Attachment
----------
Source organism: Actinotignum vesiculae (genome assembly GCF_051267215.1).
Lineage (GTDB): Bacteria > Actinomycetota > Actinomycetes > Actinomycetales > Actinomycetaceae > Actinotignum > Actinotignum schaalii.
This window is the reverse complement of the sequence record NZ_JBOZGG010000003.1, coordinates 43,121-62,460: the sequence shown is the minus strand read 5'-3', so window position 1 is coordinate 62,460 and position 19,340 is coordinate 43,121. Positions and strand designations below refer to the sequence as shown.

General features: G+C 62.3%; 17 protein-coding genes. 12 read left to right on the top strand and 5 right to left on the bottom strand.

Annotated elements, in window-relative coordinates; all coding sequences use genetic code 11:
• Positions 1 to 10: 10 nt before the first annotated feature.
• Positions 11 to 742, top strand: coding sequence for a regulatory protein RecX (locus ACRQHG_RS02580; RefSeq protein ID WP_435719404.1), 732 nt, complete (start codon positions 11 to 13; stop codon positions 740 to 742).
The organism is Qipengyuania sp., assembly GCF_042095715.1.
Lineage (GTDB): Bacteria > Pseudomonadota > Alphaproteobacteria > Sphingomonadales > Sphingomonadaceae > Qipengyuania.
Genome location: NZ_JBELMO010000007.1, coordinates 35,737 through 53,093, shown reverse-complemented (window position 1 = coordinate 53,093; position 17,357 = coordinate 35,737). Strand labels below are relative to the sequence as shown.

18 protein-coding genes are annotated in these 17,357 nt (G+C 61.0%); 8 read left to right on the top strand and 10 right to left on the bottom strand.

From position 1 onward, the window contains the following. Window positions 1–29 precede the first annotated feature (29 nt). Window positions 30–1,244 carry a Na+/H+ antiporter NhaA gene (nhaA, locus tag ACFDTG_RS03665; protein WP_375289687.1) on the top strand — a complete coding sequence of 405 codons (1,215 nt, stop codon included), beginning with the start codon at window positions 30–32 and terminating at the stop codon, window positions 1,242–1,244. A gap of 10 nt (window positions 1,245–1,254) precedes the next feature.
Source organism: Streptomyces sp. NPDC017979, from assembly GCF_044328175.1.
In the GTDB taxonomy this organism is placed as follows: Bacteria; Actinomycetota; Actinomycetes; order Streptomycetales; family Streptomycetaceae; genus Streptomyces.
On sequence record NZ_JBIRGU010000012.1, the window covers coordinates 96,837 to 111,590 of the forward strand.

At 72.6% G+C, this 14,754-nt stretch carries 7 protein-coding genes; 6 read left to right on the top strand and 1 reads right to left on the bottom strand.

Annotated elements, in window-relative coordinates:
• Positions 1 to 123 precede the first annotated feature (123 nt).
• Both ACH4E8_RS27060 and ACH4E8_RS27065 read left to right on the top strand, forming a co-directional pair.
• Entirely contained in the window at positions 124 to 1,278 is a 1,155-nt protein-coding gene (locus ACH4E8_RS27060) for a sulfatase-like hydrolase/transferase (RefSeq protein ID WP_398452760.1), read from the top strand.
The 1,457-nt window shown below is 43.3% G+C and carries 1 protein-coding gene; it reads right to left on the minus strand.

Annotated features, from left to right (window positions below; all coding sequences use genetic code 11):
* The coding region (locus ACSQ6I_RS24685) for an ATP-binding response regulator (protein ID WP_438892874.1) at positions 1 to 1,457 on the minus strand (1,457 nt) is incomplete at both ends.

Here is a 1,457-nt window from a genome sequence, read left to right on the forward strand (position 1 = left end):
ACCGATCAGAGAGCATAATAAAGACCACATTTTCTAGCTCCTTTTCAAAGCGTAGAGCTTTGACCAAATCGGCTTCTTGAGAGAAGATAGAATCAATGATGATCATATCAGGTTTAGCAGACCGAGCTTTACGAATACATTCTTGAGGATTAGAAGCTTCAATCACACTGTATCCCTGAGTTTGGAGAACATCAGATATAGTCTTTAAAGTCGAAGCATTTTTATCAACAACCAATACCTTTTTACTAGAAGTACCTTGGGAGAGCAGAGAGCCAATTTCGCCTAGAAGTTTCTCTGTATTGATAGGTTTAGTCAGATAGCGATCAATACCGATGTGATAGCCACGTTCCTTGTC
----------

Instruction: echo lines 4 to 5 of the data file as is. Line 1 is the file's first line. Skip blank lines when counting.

General features: G+C 62.3%; 17 protein-coding genes. 12 read left to right on the top strand and 5 right to left on the bottom strand.

Annotated elements, in window-relative coordinates; all coding sequences use genetic code 11: